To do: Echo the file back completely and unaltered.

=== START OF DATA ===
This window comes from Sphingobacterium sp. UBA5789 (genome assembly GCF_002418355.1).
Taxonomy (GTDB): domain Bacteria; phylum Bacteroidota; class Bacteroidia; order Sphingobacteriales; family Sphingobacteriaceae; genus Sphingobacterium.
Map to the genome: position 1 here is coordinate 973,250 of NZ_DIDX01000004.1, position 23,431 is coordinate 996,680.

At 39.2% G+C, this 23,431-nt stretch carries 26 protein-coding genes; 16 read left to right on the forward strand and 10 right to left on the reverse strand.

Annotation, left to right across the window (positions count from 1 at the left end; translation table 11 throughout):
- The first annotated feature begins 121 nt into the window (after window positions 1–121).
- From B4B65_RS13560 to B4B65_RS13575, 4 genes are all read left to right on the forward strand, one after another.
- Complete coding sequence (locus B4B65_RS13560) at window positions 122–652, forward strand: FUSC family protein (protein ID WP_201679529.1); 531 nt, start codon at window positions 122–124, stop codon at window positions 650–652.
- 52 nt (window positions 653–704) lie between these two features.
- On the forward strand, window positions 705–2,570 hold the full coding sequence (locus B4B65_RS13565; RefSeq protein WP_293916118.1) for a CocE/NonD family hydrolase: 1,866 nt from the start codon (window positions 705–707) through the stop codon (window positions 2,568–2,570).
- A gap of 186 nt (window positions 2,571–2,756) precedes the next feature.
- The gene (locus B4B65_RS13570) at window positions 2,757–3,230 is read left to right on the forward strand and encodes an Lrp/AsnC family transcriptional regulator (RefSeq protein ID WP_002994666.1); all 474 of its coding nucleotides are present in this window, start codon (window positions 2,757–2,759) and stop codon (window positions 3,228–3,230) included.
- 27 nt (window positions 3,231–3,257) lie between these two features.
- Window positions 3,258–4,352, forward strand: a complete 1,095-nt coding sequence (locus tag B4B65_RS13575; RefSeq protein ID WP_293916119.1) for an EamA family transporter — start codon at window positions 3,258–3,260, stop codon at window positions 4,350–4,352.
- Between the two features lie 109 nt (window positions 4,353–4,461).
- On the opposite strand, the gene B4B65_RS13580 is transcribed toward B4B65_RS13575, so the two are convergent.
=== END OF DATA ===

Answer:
This window comes from Sphingobacterium sp. UBA5789 (genome assembly GCF_002418355.1).
Taxonomy (GTDB): domain Bacteria; phylum Bacteroidota; class Bacteroidia; order Sphingobacteriales; family Sphingobacteriaceae; genus Sphingobacterium.
Map to the genome: position 1 here is coordinate 973,250 of NZ_DIDX01000004.1, position 23,431 is coordinate 996,680.

At 39.2% G+C, this 23,431-nt stretch carries 26 protein-coding genes; 16 read left to right on the forward strand and 10 right to left on the reverse strand.

Annotation, left to right across the window (positions count from 1 at the left end; translation table 11 throughout):
- The first annotated feature begins 121 nt into the window (after window positions 1–121).
- From B4B65_RS13560 to B4B65_RS13575, 4 genes are all read left to right on the forward strand, one after another.
- Complete coding sequence (locus B4B65_RS13560) at window positions 122–652, forward strand: FUSC family protein (protein ID WP_201679529.1); 531 nt, start codon at window positions 122–124, stop codon at window positions 650–652.
- 52 nt (window positions 653–704) lie between these two features.
- On the forward strand, window positions 705–2,570 hold the full coding sequence (locus B4B65_RS13565; RefSeq protein WP_293916118.1) for a CocE/NonD family hydrolase: 1,866 nt from the start codon (window positions 705–707) through the stop codon (window positions 2,568–2,570).
- A gap of 186 nt (window positions 2,571–2,756) precedes the next feature.
- The gene (locus B4B65_RS13570) at window positions 2,757–3,230 is read left to right on the forward strand and encodes an Lrp/AsnC family transcriptional regulator (RefSeq protein ID WP_002994666.1); all 474 of its coding nucleotides are present in this window, start codon (window positions 2,757–2,759) and stop codon (window positions 3,228–3,230) included.
- 27 nt (window positions 3,231–3,257) lie between these two features.
- Window positions 3,258–4,352, forward strand: a complete 1,095-nt coding sequence (locus tag B4B65_RS13575; RefSeq protein ID WP_293916119.1) for an EamA family transporter — start codon at window positions 3,258–3,260, stop codon at window positions 4,350–4,352.
- Between the two features lie 109 nt (window positions 4,353–4,461).
- On the opposite strand, the gene B4B65_RS13580 is transcribed toward B4B65_RS13575, so the two are convergent.